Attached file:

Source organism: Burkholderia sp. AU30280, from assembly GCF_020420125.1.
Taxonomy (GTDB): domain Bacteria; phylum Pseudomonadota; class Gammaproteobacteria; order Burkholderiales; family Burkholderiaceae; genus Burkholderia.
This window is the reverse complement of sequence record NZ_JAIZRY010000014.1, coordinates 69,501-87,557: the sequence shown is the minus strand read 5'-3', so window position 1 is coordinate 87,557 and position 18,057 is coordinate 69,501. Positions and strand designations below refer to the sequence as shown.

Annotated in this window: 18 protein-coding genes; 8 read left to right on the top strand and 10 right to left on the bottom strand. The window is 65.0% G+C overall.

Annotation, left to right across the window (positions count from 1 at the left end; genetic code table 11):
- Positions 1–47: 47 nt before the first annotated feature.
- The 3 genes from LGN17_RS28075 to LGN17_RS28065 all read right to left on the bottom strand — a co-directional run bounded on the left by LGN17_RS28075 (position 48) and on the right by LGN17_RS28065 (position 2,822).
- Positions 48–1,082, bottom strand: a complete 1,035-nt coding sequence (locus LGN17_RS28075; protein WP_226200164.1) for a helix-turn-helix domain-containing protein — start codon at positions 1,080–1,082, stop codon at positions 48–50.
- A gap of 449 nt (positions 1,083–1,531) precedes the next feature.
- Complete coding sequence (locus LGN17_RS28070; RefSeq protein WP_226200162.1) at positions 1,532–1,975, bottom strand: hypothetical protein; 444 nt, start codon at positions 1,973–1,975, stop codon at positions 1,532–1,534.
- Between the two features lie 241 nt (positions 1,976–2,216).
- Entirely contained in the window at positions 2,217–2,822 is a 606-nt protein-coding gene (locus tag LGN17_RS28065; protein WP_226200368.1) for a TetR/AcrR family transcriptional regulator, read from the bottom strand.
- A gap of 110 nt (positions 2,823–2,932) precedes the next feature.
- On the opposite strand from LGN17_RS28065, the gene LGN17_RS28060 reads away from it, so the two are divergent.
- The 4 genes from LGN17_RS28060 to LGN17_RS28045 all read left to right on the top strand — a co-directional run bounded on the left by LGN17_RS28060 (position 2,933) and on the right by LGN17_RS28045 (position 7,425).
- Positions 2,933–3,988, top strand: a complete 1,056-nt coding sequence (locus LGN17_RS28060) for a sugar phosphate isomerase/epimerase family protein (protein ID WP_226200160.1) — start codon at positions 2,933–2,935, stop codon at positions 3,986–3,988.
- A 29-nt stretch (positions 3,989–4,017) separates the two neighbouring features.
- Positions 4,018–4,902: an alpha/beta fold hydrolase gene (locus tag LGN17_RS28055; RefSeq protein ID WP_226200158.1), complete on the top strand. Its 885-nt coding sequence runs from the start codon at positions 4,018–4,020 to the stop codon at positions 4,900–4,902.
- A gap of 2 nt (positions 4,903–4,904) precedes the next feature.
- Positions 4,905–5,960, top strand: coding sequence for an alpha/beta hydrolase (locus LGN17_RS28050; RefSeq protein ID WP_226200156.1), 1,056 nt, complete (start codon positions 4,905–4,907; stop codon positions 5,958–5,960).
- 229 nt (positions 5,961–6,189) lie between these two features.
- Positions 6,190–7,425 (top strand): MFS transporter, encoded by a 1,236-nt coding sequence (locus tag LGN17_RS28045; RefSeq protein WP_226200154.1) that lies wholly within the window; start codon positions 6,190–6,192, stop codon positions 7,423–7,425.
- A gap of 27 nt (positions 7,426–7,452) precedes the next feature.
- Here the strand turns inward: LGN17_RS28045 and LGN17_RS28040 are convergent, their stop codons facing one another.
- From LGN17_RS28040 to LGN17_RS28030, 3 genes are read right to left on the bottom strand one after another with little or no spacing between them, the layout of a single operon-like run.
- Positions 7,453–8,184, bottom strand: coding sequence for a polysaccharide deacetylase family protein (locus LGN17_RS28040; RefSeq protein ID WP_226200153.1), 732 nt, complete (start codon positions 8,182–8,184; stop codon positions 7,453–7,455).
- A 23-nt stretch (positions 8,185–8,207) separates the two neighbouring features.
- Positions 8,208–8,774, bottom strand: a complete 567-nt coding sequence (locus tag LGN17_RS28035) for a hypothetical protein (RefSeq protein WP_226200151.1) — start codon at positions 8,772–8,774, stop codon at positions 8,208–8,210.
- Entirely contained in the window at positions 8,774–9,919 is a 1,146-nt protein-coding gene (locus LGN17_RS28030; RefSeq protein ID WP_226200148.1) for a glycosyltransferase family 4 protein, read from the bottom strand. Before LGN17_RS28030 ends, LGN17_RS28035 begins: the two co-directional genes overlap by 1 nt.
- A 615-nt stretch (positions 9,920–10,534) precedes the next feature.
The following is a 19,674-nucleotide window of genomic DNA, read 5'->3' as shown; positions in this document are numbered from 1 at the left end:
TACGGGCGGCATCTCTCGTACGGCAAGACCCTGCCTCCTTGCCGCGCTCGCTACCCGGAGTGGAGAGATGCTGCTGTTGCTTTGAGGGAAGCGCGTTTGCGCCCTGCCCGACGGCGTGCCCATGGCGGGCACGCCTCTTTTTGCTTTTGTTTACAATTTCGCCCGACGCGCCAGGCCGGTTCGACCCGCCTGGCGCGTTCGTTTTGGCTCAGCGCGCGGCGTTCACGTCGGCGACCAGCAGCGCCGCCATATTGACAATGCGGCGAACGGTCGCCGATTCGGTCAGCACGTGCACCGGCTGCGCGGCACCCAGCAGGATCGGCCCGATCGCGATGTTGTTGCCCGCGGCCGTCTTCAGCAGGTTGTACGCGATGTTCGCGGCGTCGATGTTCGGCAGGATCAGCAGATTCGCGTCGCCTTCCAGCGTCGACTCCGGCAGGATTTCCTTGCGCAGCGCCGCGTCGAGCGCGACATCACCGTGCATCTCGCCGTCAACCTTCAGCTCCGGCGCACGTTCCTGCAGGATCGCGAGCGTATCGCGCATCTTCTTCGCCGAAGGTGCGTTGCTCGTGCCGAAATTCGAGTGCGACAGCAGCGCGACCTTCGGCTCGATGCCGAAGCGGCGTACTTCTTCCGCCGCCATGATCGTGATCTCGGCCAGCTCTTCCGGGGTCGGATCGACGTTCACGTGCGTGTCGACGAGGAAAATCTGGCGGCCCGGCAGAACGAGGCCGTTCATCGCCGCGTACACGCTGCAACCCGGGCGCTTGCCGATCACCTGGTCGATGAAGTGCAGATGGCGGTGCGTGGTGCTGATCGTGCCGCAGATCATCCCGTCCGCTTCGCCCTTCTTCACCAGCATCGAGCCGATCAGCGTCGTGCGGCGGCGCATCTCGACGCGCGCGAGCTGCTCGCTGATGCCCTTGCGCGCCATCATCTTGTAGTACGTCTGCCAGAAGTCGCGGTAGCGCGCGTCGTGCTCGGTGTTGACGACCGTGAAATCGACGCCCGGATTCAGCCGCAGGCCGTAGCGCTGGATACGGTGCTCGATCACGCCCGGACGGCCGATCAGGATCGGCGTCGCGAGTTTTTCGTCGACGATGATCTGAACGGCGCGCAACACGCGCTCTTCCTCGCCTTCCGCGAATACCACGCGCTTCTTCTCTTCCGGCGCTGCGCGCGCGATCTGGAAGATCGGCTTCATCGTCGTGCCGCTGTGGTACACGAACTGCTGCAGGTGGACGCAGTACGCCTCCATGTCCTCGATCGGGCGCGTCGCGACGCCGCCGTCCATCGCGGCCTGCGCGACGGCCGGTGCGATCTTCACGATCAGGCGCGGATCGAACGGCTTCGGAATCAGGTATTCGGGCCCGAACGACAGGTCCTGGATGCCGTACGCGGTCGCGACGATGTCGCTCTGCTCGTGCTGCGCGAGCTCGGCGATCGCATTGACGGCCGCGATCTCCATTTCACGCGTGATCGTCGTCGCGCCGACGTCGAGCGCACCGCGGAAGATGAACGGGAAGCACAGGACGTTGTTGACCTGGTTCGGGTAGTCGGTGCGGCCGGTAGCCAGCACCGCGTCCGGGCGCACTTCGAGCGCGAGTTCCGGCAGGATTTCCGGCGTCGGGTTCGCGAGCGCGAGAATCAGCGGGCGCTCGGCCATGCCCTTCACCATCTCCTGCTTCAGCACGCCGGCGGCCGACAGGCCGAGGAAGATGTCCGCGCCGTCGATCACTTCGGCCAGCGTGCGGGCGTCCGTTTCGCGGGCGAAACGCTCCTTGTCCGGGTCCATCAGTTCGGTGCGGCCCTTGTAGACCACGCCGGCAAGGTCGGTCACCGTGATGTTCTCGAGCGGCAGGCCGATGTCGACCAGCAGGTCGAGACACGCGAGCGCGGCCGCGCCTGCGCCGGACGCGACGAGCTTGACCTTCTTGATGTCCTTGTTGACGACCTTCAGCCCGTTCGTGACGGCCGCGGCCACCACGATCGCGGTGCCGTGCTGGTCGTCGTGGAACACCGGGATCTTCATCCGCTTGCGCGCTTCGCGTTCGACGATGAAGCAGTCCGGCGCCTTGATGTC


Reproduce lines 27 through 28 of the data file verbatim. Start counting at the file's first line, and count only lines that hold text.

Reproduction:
- A 23-nt stretch (positions 8,185–8,207) separates the two neighbouring features.
- Positions 8,208–8,774, bottom strand: a complete 567-nt coding sequence (locus tag LGN17_RS28035) for a hypothetical protein (RefSeq protein WP_226200151.1) — start codon at positions 8,772–8,774, stop codon at positions 8,208–8,210.